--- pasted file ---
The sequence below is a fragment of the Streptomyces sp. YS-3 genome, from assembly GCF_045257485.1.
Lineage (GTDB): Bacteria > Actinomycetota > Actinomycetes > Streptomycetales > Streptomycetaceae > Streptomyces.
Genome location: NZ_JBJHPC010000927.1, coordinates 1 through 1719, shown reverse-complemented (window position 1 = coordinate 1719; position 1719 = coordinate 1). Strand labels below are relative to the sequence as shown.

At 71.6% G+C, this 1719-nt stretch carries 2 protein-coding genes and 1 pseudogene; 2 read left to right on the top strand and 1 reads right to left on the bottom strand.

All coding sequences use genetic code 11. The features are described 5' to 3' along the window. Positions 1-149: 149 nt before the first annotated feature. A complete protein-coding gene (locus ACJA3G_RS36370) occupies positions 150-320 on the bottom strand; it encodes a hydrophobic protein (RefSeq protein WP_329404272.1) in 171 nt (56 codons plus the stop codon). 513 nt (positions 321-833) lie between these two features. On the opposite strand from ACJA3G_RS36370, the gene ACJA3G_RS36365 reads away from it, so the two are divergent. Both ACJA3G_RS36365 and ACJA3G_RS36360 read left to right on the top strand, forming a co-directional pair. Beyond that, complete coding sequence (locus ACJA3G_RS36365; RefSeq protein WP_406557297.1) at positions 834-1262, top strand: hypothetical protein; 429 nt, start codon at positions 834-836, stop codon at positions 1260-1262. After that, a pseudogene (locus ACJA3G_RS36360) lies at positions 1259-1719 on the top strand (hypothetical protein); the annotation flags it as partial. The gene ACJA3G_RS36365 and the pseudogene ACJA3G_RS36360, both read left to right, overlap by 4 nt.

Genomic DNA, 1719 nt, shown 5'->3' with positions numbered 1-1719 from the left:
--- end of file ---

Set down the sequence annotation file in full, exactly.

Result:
The sequence below is a fragment of the Streptomyces sp. YS-3 genome, from assembly GCF_045257485.1.
Lineage (GTDB): Bacteria > Actinomycetota > Actinomycetes > Streptomycetales > Streptomycetaceae > Streptomyces.
Genome location: NZ_JBJHPC010000927.1, coordinates 1 through 1719, shown reverse-complemented (window position 1 = coordinate 1719; position 1719 = coordinate 1). Strand labels below are relative to the sequence as shown.

At 71.6% G+C, this 1719-nt stretch carries 2 protein-coding genes and 1 pseudogene; 2 read left to right on the top strand and 1 reads right to left on the bottom strand.

All coding sequences use genetic code 11. The features are described 5' to 3' along the window. Positions 1-149: 149 nt before the first annotated feature. A complete protein-coding gene (locus ACJA3G_RS36370) occupies positions 150-320 on the bottom strand; it encodes a hydrophobic protein (RefSeq protein WP_329404272.1) in 171 nt (56 codons plus the stop codon). 513 nt (positions 321-833) lie between these two features. On the opposite strand from ACJA3G_RS36370, the gene ACJA3G_RS36365 reads away from it, so the two are divergent. Both ACJA3G_RS36365 and ACJA3G_RS36360 read left to right on the top strand, forming a co-directional pair. Beyond that, complete coding sequence (locus ACJA3G_RS36365; RefSeq protein WP_406557297.1) at positions 834-1262, top strand: hypothetical protein; 429 nt, start codon at positions 834-836, stop codon at positions 1260-1262. After that, a pseudogene (locus ACJA3G_RS36360) lies at positions 1259-1719 on the top strand (hypothetical protein); the annotation flags it as partial. The gene ACJA3G_RS36365 and the pseudogene ACJA3G_RS36360, both read left to right, overlap by 4 nt.

Genomic DNA, 1719 nt, shown 5'->3' with positions numbered 1-1719 from the left: